On this day in 1643, Cromwell won the battle of Gainsborough. The English Civil War had begun the year before. Charles I had fled London with his family to Hull in Yorkshire, but being ejected from there, had set up in Nottinghamshire. The Rollestons of Nottinghamshire, who had in earlier times held royal office, now as simple squires raised a regiment in support of the king. This Frances Rolleston remembered as part of her family history.
Not all gentry supported the king, and not all commoners supported the war against the king. The situation was far too complicated for that. It included matters of religious freedom (especially concerning the Scottish Presbyterians and Charles I's efforts to formalize the Anglican liturgy) and political freedom (Scotland, Ireland and England were all involved) and the organization of the English government (changes to limit the king's power).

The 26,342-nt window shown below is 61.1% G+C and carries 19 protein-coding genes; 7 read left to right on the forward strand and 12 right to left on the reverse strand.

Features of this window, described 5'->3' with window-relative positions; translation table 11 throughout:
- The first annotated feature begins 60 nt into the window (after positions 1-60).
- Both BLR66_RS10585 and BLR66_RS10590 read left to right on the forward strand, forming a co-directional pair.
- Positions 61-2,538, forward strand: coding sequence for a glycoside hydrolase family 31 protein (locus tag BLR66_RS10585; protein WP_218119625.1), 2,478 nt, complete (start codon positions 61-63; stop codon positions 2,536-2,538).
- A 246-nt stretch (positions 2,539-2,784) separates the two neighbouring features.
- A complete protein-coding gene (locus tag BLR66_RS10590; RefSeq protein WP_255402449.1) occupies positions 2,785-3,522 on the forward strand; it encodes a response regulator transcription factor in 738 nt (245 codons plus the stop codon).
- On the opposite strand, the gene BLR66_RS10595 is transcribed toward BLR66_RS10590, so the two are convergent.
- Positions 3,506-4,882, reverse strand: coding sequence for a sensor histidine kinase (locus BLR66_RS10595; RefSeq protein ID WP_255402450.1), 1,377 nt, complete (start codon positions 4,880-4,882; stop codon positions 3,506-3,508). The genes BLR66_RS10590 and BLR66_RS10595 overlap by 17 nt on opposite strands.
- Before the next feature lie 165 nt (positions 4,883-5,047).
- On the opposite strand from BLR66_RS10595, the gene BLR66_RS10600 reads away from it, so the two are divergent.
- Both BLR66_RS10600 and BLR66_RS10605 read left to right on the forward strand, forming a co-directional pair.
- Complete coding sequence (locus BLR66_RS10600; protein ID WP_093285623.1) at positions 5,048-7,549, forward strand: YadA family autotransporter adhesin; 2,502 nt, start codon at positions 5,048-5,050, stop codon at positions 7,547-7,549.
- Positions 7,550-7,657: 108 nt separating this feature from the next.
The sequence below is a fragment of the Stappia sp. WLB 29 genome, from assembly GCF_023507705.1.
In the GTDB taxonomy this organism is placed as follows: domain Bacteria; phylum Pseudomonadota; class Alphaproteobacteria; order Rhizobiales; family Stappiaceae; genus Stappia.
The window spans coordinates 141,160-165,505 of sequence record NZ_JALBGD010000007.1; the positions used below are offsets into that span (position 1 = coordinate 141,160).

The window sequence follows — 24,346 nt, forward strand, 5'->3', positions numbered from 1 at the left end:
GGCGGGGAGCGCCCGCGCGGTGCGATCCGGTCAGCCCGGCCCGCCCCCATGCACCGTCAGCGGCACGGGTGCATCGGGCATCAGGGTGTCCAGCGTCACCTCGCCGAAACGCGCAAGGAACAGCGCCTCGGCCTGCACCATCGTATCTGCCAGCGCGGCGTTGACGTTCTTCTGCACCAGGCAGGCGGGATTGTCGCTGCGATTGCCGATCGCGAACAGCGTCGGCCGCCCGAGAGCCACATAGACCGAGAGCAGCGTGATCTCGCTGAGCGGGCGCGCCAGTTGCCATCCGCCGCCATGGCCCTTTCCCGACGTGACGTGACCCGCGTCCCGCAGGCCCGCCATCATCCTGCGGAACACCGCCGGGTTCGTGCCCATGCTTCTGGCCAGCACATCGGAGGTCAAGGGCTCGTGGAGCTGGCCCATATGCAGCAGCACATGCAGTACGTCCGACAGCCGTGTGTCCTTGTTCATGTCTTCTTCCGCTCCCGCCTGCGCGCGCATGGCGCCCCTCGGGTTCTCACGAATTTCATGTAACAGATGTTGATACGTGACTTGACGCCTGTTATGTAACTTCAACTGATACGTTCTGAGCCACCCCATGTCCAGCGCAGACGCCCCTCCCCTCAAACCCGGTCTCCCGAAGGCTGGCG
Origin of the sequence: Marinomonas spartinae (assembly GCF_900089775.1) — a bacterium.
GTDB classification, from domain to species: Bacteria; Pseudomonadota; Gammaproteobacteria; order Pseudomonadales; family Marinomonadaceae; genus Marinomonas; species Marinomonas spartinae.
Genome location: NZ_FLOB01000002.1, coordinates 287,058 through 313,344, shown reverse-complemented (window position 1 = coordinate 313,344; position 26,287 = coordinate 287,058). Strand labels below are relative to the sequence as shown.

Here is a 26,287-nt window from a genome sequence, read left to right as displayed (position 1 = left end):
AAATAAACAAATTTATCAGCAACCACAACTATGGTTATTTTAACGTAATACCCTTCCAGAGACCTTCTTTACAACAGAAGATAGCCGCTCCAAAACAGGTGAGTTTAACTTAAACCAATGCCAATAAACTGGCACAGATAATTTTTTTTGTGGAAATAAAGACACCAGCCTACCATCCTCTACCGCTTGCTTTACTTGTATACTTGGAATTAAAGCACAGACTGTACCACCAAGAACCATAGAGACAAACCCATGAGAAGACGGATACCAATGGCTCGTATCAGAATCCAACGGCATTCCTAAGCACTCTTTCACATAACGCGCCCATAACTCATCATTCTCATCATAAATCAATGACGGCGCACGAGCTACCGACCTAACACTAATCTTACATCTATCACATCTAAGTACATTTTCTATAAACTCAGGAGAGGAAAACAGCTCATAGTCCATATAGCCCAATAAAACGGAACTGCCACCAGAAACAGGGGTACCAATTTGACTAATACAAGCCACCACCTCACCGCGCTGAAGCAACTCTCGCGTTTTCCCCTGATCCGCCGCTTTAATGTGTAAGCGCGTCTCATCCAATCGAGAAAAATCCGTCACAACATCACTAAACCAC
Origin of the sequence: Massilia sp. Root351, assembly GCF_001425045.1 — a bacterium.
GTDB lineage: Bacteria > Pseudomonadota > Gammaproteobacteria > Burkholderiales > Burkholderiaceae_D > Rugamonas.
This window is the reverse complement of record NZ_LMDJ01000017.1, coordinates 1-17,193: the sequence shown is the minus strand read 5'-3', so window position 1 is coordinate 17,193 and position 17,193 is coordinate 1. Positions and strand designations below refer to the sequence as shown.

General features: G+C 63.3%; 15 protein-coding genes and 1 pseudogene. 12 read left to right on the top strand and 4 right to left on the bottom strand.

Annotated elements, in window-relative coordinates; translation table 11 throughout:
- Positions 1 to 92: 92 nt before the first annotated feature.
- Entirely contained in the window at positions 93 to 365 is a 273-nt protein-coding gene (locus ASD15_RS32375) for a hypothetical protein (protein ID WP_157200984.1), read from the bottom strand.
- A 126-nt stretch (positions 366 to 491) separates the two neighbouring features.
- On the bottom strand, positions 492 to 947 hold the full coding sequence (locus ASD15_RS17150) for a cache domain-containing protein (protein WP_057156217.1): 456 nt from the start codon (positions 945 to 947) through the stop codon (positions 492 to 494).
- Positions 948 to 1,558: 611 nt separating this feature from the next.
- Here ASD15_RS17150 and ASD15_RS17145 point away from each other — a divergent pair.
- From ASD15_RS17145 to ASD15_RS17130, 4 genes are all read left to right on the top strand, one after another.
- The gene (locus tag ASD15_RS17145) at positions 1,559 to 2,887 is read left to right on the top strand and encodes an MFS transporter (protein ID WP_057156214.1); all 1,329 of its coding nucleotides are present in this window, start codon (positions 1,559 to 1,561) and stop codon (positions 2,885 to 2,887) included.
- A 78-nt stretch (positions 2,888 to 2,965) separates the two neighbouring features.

Two hundred years after the English Civil War had passed into history, Frances found it interesting enough to read about—for fun. This from a letter of 1856:
"For relaxation I am deeply engrossed, in my usual fashion, with two books at once, Carlyle's and Merls D'Aubigné's 'Cromwell,' one mad first-rate, the other pious, calm, second-ratism."
Here's a link to the Wikipedia article on the English Civil War.